Angiotensin converting enzyme inhibitors enhance the hypotensive effects of propofol by increasing nitric oxide production
Published on Feb 1, 2018in Free Radical Biology and Medicine5.66
· DOI :10.1016/j.freeradbiomed.2017.11.010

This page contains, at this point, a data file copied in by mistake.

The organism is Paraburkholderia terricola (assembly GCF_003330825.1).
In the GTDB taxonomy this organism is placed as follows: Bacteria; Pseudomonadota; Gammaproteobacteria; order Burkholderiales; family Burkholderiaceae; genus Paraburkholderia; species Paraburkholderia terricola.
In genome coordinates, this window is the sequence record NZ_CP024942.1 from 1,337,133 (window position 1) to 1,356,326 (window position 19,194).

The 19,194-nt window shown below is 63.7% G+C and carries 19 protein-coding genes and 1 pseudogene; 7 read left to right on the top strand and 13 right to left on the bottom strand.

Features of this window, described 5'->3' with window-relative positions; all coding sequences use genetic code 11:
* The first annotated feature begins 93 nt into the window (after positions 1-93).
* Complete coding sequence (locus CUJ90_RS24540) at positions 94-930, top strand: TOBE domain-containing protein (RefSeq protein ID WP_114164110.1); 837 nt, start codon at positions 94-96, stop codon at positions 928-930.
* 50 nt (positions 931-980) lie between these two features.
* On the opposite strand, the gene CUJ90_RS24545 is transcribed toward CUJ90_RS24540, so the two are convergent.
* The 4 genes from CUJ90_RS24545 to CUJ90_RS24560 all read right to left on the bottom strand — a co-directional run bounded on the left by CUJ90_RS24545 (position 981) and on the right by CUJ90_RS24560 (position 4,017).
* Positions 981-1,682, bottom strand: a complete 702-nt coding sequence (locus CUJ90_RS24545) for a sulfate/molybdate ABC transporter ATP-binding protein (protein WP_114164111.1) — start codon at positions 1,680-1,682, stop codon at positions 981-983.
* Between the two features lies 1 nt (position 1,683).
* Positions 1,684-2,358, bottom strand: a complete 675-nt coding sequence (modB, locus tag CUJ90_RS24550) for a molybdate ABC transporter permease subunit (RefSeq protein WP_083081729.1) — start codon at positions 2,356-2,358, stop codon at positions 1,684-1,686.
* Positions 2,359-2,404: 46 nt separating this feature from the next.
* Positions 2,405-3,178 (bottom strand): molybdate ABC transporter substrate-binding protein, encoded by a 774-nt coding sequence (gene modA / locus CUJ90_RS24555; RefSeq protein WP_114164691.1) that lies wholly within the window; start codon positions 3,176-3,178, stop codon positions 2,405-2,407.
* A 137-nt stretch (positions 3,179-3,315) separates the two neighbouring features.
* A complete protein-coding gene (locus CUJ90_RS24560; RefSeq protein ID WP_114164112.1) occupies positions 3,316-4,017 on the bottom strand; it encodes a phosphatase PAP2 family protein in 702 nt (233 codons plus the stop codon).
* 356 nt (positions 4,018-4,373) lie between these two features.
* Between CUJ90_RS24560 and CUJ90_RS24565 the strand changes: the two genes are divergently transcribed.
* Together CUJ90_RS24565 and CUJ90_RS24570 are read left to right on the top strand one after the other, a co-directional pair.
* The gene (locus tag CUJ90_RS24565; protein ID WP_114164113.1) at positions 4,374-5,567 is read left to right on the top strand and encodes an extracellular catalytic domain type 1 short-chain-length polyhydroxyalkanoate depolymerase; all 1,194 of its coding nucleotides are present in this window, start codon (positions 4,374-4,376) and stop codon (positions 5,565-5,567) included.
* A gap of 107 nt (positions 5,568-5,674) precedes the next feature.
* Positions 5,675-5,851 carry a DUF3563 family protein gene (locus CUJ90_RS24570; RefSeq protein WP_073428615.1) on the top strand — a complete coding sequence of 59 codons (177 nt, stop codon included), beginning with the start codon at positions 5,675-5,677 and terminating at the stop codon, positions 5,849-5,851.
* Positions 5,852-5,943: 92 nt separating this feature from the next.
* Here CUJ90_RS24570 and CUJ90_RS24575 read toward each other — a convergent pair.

Abstract Propofol anesthesia is usually accompanied by hypotension. Studies have shown that the hypotensive effects of propofol increase in patients treated with angiotensin-converting enzyme inhibitors (ACEi). Given that both propofol and ACEi affect nitric oxide (NO) signaling, the present study tested the hypothesis that ACEi treatment induces pronounced hypotensive responses to propofol by increasing NO bioavailability. In this study we evaluated 65 patients, divided into three groups: hypertensive patients chronically treated with ACEi (HT-ACEi; n = 21), hypertensive patients treated with other antihypertensive drugs instead of ACEi, such as angiotensin II receptor blockers, β-blockers or diuretics (HT; n = 21) and healthy normotensive subjects (NT; n = 23). Venous blood samples were collected at baseline and after 10 min of anesthesia with propofol 2 mg/kg administrated intravenously by bolus injection. Hemodynamic parameters were recorded at each blood sample collection. Nitrite levels were determined by using an ozone-based chemiluminescence assay, while NOx (nitrites+nitrates) levels were measured by using the Griess reaction. Additionally, experimental approaches were used to validate our clinical findings. Higher decreases in blood pressure after propofol anesthesia were observed in HT-ACEi group as compared with those found in NT and HT groups. Consistently, rats treated with the ACEi enalapril showed more intense hypotensive responses to propofol. The hypotensive effects of propofol were associated with increased NO production in both clinical and experimental approaches. Enhanced increases in nitrite levels after propofol anesthesia were observed in HT-ACEi patients compared with NT and HT groups. Accordingly, rats treated with enalapril showed increased vascular NO formation after propofol anesthesia compared with rats receiving vehicle. Our data show that ACEi enhance the hypotensive responses to propofol anesthesia and increase nitrite concentrations. These findings suggest that increased NO bioavailability may account for the enhanced hypotensive effects of propofol in ACEi-treated patients.